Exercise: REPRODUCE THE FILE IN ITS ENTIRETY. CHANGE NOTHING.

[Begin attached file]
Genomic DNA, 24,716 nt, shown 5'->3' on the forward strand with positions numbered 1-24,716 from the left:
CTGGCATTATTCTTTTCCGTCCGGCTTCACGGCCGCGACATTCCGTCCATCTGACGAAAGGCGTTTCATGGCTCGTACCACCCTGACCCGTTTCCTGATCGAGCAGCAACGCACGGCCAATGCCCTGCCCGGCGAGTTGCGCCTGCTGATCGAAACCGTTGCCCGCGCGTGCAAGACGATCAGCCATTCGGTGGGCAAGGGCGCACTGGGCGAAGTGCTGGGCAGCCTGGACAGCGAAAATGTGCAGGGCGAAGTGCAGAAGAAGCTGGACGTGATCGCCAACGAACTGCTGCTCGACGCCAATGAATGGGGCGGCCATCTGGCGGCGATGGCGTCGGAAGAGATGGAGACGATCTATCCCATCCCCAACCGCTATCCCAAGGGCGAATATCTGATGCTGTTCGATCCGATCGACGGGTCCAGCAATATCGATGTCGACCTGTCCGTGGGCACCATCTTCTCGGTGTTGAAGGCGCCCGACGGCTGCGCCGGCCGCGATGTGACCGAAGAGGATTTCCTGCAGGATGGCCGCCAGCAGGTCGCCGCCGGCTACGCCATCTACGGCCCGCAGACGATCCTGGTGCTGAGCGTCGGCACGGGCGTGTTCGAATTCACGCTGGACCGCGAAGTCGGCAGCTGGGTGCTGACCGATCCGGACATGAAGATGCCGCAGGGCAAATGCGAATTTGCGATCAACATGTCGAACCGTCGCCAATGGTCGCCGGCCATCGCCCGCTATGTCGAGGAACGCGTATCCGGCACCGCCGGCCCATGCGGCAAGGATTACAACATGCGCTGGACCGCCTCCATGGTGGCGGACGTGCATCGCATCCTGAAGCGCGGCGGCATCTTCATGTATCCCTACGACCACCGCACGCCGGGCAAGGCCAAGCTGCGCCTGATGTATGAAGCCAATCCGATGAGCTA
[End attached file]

Genomic DNA, 24,716 nt, shown 5'->3' on the forward strand with positions numbered 1-24,716 from the left:
CTGGCATTATTCTTTTCCGTCCGGCTTCACGGCCGCGACATTCCGTCCATCTGACGAAAGGCGTTTCATGGCTCGTACCACCCTGACCCGTTTCCTGATCGAGCAGCAACGCACGGCCAATGCCCTGCCCGGCGAGTTGCGCCTGCTGATCGAAACCGTTGCCCGCGCGTGCAAGACGATCAGCCATTCGGTGGGCAAGGGCGCACTGGGCGAAGTGCTGGGCAGCCTGGACAGCGAAAATGTGCAGGGCGAAGTGCAGAAGAAGCTGGACGTGATCGCCAACGAACTGCTGCTCGACGCCAATGAATGGGGCGGCCATCTGGCGGCGATGGCGTCGGAAGAGATGGAGACGATCTATCCCATCCCCAACCGCTATCCCAAGGGCGAATATCTGATGCTGTTCGATCCGATCGACGGGTCCAGCAATATCGATGTCGACCTGTCCGTGGGCACCATCTTCTCGGTGTTGAAGGCGCCCGACGGCTGCGCCGGCCGCGATGTGACCGAAGAGGATTTCCTGCAGGATGGCCGCCAGCAGGTCGCCGCCGGCTACGCCATCTACGGCCCGCAGACGATCCTGGTGCTGAGCGTCGGCACGGGCGTGTTCGAATTCACGCTGGACCGCGAAGTCGGCAGCTGGGTGCTGACCGATCCGGACATGAAGATGCCGCAGGGCAAATGCGAATTTGCGATCAACATGTCGAACCGTCGCCAATGGTCGCCGGCCATCGCCCGCTATGTCGAGGAACGCGTATCCGGCACCGCCGGCCCATGCGGCAAGGATTACAACATGCGCTGGACCGCCTCCATGGTGGCGGACGTGCATCGCATCCTGAAGCGCGGCGGCATCTTCATGTATCCCTACGACCACCGCACGCCGGGCAAGGCCAAGCTGCGCCTGATGTATGAAGCCAATCCGATGAGCTA